3. I make soondubu jjigae.. I used beef lion can put baby octopus.shrimp. clam sheell

  4. Can’t wait to try this.

  5. I wanted to eat this today, and I made it instead of going to a restaurant like usual and it is GREAT!!!!!!!!!!!!!!!!!!

    Thank you!

  6. Thank you for this recipe 🙂

  7. Hello!!

    Can I use Gochujang instead of Gochugaru? Would it affect the test of the jiggae?

    Thank you!

    • Yes it will. Gochujang is salty and sweet whereas gochugaru is just spicy. A little bit of gochujang is okay, but too much will make soup thick, salty and slightly sweet.

  8. Song Neul Ra says:

    I wanted this today and found your recipe. I modified the recipe, leaving out the meat and using organic tempeh. it turned out fabulously. Big hit in my house!!!

  9. Thank you! I have loved soon dubu ever since I had it living in Seoul. This recipe was perfect and not intimidating, like some Korean food recipes.

  10. Thank you so much for this. I went to Koreatown in my area just to have it and now I can make it at home.

  11. I used firm tofu instead, I thought I bought soft tofu. Will the firm tofu effect the taste?

    • For this stew, it’s actually extra soft tofu (aka silken tofu). It’s a little different concept because this is to be made with silky soft tofu, but I am sure it’s still delicious.

  12. Thank you so much for this recipe. I will surprise my wife with this when she gets home.

  13. Haysook Choi says:

    Thank you for clear and easy to understand korean recipes. I can now make proper korean dishes without guss work! Soondubu stew is my very favorite dish. Thank you so much!
    Haysook.

  14. I’ve tried some of your recipes. They turned out very good! Love your blog! Thank you!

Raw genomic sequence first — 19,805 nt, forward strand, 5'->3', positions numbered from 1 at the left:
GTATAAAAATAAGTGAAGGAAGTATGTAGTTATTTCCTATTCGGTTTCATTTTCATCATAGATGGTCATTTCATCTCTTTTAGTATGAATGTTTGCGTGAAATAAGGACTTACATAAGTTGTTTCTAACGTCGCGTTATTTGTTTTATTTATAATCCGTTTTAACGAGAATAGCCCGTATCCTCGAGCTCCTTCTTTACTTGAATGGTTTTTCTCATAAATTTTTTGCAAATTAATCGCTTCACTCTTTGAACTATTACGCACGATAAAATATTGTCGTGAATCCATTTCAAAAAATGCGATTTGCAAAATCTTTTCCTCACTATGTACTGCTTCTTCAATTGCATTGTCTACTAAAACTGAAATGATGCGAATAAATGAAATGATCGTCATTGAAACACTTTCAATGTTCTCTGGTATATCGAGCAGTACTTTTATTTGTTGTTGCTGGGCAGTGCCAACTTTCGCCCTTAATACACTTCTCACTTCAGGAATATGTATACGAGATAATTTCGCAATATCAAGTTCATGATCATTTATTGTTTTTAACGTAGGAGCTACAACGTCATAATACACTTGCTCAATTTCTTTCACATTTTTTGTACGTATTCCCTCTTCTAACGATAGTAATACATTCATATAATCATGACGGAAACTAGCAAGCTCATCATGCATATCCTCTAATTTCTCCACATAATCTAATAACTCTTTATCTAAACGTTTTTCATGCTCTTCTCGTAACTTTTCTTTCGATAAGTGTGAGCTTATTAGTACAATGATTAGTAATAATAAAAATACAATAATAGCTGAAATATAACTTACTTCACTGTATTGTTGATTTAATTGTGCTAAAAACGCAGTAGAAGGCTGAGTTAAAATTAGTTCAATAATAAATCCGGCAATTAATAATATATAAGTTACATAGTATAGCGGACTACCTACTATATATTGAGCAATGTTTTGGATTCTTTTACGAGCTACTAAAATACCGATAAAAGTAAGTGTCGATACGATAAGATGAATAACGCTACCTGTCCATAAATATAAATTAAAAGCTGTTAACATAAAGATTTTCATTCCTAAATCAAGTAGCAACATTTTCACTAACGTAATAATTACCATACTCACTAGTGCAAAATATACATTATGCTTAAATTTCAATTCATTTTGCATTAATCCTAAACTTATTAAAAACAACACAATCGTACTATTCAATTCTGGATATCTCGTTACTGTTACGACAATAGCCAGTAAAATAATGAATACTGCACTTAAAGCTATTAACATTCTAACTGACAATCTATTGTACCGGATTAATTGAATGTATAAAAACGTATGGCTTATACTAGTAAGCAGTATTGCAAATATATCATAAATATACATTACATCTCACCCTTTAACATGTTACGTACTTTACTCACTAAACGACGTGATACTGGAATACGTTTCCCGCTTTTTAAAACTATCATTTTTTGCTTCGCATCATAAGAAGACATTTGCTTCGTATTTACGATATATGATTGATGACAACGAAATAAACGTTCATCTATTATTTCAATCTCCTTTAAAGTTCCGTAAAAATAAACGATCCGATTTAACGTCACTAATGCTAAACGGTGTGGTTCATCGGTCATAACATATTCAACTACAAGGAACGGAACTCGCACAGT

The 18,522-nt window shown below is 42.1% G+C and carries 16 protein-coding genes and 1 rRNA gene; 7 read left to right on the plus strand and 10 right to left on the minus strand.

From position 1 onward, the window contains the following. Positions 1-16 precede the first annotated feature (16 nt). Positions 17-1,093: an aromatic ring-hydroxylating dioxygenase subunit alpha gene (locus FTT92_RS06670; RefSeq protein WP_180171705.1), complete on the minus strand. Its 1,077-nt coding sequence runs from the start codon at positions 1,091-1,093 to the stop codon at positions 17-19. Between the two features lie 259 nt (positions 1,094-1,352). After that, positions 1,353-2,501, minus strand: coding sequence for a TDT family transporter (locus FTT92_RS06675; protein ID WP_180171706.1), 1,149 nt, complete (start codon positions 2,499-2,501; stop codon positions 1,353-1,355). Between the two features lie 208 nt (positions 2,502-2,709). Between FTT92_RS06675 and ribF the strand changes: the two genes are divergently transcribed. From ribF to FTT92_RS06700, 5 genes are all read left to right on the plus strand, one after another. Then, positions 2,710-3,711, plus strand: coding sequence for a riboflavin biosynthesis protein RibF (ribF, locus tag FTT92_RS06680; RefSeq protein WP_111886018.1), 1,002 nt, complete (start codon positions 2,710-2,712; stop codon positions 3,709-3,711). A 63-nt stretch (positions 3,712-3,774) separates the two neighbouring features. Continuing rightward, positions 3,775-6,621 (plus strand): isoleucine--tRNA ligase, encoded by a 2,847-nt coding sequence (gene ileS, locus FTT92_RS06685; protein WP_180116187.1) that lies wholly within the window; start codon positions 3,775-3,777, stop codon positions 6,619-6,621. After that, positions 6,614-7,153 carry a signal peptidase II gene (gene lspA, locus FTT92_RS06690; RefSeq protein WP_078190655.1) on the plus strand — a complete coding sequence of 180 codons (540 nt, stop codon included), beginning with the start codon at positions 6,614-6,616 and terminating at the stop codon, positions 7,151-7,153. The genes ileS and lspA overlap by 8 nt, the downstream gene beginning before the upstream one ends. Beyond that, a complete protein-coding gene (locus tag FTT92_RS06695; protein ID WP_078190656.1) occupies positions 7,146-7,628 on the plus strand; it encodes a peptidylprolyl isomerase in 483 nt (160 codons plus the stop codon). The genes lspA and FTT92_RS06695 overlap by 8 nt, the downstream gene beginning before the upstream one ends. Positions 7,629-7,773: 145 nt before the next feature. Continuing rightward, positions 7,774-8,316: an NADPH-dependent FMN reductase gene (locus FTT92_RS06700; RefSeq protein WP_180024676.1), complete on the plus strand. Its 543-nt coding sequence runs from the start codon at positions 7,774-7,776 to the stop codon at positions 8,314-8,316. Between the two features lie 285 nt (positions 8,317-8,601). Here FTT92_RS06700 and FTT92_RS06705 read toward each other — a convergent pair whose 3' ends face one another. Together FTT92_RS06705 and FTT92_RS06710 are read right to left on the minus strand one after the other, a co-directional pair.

15. Thanks for the recipe; this is one of my absolute favourite Korean dishes and I can’t get it here in the UK. I will definitely be trying out your recipe; I just hope I can get hold of the ingredients. I loved your bibimbap recipe too and hope you don’t mind that I posted a link to it on my vegetarian food blog!

  16. Cherryl Vinluan says:

    I will be honest, I am not a good cook,but I nailed it, just by following the recipe! I added some clams to it. Thank you so much for sharing this wonderful recipe.

  17. ANNYEOUNGHASEYO! I am grateful for this recipe! However, I am sad to say I am allergic to Sesame Oil and Sesame Seeds. What can I use instead?

  18. Thank you for generously sharing your recipes with us all, Hyosun. You are such an angel.
    Today I am trying your crockpot pork belly recipe ~~^^
    정말 감사합니다 *^^*

  19. Hi Hyosun,
    Could I kindly enquire whether you have the receipe for Korean steamed egg?
    If so, would be really appreciative and greatful if you could kindly share it with us.
    Sincere Thanks,
    Janice

  20. catherine jhung says:

    i love your website. Please make all recipes PRINTable. thank you

  21. I just noticed that whenever I made this (and that’s about five times by now) I measured the gochugaru using tablespoons instead of teaspoons… they turn out spicy (and awesome!) enough for my family’s tastes, but does it alter the flavor so much that it becomes less authentic? Thank you!

    • Wow I am sure it was spicy! Glad to hear your family still enjoyed it. No, it doesn’t alter the flavor other than the spiciness overpowering the soup.